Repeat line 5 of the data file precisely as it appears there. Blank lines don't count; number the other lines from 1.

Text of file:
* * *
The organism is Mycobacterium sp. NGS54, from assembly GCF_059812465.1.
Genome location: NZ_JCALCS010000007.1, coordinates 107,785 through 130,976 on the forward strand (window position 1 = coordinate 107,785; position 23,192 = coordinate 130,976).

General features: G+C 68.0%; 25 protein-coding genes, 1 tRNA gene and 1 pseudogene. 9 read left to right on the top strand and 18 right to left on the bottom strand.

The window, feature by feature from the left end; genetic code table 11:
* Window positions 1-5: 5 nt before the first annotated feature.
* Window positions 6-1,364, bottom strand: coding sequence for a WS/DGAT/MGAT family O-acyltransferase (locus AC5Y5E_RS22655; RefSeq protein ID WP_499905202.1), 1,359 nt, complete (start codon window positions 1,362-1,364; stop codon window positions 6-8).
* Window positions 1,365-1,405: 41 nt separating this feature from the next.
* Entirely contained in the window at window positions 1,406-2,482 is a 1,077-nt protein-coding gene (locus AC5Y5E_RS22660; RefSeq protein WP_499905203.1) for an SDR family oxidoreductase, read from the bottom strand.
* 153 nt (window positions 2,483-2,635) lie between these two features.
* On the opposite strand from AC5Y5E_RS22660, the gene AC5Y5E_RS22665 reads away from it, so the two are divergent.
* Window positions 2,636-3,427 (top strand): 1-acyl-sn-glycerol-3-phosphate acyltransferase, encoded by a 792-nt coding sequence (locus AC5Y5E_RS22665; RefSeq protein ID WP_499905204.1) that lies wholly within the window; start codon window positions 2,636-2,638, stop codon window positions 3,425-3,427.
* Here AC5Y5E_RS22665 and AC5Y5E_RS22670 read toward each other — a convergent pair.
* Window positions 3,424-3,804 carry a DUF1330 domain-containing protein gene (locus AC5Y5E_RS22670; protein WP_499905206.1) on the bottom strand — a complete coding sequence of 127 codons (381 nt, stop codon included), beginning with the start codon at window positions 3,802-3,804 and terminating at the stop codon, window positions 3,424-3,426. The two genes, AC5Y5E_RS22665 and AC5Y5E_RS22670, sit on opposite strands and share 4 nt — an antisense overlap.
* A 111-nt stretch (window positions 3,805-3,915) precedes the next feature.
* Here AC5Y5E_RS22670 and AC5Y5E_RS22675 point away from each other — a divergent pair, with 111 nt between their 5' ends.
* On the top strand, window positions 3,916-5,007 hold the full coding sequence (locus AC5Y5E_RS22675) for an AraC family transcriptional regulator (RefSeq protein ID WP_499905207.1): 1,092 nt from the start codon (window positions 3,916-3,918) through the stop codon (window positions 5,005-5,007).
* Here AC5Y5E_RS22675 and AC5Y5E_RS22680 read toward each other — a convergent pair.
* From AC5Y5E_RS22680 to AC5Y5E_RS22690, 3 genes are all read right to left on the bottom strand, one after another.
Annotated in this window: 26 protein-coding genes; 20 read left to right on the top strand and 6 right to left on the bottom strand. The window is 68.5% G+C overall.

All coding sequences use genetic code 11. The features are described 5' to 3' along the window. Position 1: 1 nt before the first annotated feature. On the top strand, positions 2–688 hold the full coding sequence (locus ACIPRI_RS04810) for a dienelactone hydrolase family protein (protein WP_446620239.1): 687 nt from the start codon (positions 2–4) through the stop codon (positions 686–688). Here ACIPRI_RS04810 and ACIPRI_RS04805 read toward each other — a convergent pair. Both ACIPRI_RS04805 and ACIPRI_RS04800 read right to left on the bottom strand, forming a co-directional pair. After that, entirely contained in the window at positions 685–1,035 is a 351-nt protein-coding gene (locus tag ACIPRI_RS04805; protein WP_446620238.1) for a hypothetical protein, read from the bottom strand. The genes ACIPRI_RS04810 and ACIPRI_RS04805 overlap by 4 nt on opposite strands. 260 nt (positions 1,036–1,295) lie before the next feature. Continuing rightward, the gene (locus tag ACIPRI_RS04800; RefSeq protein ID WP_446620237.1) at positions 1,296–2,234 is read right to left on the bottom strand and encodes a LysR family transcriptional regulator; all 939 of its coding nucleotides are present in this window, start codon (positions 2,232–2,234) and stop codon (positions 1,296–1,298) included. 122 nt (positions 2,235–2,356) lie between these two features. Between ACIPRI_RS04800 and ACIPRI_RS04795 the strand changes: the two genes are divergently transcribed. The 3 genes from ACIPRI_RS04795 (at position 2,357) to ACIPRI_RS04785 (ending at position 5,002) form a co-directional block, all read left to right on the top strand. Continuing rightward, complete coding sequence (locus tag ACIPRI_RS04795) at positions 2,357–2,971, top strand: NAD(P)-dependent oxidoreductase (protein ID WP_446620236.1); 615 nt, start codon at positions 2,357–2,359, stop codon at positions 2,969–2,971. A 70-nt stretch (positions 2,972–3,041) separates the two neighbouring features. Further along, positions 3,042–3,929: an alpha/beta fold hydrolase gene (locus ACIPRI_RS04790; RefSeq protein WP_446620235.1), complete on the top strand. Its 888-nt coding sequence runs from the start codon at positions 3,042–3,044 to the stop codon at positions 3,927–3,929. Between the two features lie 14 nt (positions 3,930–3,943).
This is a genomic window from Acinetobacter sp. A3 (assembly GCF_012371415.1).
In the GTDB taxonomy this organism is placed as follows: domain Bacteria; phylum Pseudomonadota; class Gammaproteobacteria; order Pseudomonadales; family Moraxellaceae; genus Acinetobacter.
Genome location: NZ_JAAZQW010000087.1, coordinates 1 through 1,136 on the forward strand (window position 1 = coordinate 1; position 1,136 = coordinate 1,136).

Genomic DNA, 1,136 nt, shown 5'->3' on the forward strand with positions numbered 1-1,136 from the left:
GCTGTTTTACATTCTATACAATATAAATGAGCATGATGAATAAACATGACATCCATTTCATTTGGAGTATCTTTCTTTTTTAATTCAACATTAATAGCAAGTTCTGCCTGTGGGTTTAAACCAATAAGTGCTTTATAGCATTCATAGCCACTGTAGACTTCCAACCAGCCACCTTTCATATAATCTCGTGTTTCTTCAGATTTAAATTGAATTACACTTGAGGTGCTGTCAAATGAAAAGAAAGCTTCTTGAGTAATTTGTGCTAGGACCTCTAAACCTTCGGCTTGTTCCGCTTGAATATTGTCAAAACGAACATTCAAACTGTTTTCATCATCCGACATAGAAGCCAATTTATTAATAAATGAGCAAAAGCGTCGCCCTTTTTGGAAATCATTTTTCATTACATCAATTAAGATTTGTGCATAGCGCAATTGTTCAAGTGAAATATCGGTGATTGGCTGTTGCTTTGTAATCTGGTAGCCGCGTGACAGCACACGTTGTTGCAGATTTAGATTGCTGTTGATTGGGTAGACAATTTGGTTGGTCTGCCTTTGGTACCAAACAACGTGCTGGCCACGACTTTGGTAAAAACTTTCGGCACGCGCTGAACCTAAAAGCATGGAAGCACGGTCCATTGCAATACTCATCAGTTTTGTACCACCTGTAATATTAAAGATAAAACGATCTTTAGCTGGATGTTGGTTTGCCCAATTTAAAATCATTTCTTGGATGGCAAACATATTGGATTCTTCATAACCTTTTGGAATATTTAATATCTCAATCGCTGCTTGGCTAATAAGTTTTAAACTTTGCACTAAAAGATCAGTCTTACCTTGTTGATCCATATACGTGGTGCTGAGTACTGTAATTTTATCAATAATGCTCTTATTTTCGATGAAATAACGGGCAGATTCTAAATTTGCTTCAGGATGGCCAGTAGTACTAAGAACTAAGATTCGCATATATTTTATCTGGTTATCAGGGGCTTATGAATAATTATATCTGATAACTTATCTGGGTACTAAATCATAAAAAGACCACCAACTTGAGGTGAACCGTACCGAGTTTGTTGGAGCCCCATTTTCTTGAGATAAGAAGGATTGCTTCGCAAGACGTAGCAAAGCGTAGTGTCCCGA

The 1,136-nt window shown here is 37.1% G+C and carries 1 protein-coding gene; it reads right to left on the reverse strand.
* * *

* Window positions 1-5: 5 nt before the first annotated feature.